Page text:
Wellness Matters

When Exercising, Be Sure to Keep Your Cool

August 31, 2015

With school athletics becoming more competitive, athletes are compelled to train longer and begin to train earlier each year. Many sports teams require athletes to train or practice four or more hours daily.  Although conditioning is good for the body and practice is good for the mind, strenuous activity in hot conditions may have adverse effects.  This applies not only to exercising outside but also in hot gymnasiums, weight rooms and practice facilities.


Athletes need to pay attention to what their bodies tell them. According to the American Academy of Pediatrics, adolescents have a lower tolerance for exercise and ability to adapt to extreme temperatures than adults.  Therefore, it is imperative for young athletes to take the time to adjust to the heat. This will minimize the risk of heat-related illness. By slowly increasing heat tolerance, athletes are better equipped to exercise safely in hot conditions. The National Athletic Trainers’ Association recommends that adolescent athletes should allow up to 14 days to become fully acclimatized, gradually building intensity and duration of work in the heat.

Here are a few tips on exercising safely in extreme temperatures:

  •         Clothing - Breathable, light-colored clothing is the best dress for physical exertion in the heat. Avoid having your clothing become saturated, as wet clothes make you more susceptible to the effects of UV light.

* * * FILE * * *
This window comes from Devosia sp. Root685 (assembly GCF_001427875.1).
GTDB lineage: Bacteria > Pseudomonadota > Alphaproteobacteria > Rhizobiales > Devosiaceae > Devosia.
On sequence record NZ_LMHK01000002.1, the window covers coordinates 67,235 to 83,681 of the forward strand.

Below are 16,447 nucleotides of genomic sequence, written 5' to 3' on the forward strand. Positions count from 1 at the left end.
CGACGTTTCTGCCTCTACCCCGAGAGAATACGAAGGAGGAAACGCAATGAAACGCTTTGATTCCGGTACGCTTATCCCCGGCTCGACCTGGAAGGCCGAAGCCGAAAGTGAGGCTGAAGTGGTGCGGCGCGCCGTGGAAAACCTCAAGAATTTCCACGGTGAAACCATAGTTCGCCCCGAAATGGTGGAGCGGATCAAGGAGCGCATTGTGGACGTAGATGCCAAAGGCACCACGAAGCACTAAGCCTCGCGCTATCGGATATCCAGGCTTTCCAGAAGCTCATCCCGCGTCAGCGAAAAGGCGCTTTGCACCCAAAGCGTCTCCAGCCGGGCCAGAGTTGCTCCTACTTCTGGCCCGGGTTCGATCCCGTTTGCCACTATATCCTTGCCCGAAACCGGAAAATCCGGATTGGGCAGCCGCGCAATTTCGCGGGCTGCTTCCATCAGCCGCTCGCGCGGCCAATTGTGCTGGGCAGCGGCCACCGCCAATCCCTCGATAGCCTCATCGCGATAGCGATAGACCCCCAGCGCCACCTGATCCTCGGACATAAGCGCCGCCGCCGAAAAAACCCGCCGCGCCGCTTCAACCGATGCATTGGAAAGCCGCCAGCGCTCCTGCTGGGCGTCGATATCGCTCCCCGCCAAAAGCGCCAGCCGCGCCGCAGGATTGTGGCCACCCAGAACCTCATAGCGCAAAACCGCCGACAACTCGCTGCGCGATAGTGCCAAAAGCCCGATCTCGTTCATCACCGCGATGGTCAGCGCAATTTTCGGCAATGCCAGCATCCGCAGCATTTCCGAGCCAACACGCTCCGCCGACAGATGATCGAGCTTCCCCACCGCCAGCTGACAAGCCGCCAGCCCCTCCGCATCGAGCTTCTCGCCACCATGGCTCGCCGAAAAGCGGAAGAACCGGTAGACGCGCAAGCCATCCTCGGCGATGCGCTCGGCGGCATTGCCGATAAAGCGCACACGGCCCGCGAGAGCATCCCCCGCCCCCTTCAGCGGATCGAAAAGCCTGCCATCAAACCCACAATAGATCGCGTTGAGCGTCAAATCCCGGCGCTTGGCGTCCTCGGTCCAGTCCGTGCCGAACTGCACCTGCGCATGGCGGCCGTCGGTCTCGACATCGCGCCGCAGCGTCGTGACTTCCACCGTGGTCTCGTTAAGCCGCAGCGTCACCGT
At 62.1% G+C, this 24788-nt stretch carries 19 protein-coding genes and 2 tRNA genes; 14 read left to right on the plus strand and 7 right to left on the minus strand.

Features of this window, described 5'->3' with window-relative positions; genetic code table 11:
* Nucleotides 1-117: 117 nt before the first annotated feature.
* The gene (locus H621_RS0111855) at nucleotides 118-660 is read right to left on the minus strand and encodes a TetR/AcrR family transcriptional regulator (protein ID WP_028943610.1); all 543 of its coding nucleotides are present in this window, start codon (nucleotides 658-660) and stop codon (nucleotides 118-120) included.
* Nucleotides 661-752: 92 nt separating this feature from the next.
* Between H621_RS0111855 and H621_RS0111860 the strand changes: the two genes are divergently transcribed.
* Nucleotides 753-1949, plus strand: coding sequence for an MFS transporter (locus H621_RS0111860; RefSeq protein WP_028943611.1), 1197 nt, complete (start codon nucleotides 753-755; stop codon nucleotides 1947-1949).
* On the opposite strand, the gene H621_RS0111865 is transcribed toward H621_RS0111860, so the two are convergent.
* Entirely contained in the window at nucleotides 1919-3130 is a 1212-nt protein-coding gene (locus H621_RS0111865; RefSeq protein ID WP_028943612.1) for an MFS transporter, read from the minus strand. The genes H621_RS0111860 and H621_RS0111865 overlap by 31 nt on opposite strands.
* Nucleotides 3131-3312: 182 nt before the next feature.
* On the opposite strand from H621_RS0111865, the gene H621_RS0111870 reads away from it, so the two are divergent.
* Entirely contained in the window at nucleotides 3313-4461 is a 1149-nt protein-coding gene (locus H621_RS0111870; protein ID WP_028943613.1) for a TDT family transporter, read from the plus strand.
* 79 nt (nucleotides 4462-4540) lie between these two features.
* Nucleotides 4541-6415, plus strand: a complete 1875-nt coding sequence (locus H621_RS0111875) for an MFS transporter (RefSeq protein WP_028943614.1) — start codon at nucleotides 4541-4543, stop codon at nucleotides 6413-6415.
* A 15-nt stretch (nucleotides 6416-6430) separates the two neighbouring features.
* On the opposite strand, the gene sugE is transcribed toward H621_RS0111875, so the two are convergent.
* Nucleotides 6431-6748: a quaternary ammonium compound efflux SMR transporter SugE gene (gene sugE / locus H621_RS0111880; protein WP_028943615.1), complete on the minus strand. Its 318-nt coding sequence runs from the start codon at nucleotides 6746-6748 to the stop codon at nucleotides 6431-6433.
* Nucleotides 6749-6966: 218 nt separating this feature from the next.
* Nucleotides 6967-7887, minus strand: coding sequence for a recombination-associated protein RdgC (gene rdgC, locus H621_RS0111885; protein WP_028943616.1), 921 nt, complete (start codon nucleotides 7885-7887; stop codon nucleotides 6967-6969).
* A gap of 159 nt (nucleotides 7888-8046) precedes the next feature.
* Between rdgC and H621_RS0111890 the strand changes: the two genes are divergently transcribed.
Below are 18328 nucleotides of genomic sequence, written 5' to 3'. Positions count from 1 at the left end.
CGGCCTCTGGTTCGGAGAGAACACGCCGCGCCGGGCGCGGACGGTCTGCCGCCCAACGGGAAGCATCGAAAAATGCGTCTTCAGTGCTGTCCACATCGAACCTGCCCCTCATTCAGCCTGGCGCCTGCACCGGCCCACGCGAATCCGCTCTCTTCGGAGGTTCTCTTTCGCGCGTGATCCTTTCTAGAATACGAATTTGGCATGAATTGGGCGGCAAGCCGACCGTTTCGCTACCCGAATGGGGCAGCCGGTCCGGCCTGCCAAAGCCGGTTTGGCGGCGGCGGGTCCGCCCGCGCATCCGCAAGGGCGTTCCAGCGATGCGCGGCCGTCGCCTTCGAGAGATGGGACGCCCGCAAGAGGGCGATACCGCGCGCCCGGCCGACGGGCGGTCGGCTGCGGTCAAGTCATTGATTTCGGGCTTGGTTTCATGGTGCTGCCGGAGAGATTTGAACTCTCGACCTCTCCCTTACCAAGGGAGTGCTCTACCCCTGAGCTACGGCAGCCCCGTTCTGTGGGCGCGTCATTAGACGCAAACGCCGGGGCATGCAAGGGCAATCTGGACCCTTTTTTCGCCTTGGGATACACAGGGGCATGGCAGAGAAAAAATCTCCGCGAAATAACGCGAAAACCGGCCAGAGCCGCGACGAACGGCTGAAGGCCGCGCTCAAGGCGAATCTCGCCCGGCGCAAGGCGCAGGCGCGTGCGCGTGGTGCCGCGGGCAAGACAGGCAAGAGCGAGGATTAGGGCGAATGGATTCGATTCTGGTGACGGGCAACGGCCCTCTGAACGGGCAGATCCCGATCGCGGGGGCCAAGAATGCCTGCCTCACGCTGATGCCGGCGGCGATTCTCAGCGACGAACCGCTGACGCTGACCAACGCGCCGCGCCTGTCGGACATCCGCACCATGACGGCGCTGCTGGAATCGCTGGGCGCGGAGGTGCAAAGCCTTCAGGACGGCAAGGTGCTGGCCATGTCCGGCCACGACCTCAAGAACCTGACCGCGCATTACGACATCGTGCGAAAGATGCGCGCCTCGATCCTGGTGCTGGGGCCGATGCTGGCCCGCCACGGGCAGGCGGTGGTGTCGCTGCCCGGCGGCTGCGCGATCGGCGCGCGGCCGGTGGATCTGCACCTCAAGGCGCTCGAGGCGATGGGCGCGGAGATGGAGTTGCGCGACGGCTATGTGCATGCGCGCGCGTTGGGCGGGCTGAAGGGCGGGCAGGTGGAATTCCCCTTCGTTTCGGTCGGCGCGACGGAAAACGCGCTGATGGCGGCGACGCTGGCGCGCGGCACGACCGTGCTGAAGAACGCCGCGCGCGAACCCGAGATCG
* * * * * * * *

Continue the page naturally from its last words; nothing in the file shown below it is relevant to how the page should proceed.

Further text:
•         Dehydration - Maintain awareness for symptoms of dehydration, which include: Dry mouth and eyes, not passing urine, nausea, dizziness or cramps. To avoid dehydration, drink cool water at least every 15 minutes and consider supplementing that with a sodium enriched sports drink. Also, stay hydrated during the times you are not exercising. This will make sure that you are at optimal condition when you begin your workout.
  •          Body Preparation - Make sure you are well rested, cool and following a balanced diet. This allows your body to prepare for your workout and have a quicker recovery. Keep track of your body weight before and after exercise. A properly hydrated body should lose no more than 2 percent body weight during one exercise session.
  •         Environmental Knowledge - Knowledge of the weather is crucial. Before exercising, make sure you are aware not only of the temperature, but also of the heat index. The heat index is a measure of the air temperature accounting for both heat and humidity. It is how hot it actually feels outside. Avoid exercising during the hottest part of the day (late morning-late afternoon) and limit your exposure to direct sunlight.

If you feel dehydrated, let someone know. The more exposure you have to heat without proper fluid replenishment, the more damage you may be doing to your body. Dehydration can lead to more severe heat-related illnesses such as cramping, heat exhaustion or even heat stroke.

If Suffering from Heat Related Illness, Do the Following

Heat cramps
  • Stop the workout and stretch or massage the cramping muscle
  • Drink plenty of fluids, especially fluids that replace sodium you have lost by sweating
  • Improved conditioning, heat acclamation and hydration will reduce cramping in the future

Heat exhaustion
  • Stop the workout and quickly move to a cooler environment
  • Drink plenty of fluids, especially fluids that replace sodium you have lost by sweating 
  • If condition does not improve or athlete is unable to drink fluids, take to the nearest emergency facility

Heat stroke
  • Call 911
  • Immediate medical attention is required, do not wait for help to arrive, begin cooling the athlete by any means necessary.


About the Author




Zachary Michael Smith, DO specializes in sports medicine at LeBauer Health Care at Elam Avenue, a Cone Health Medical Group practice.

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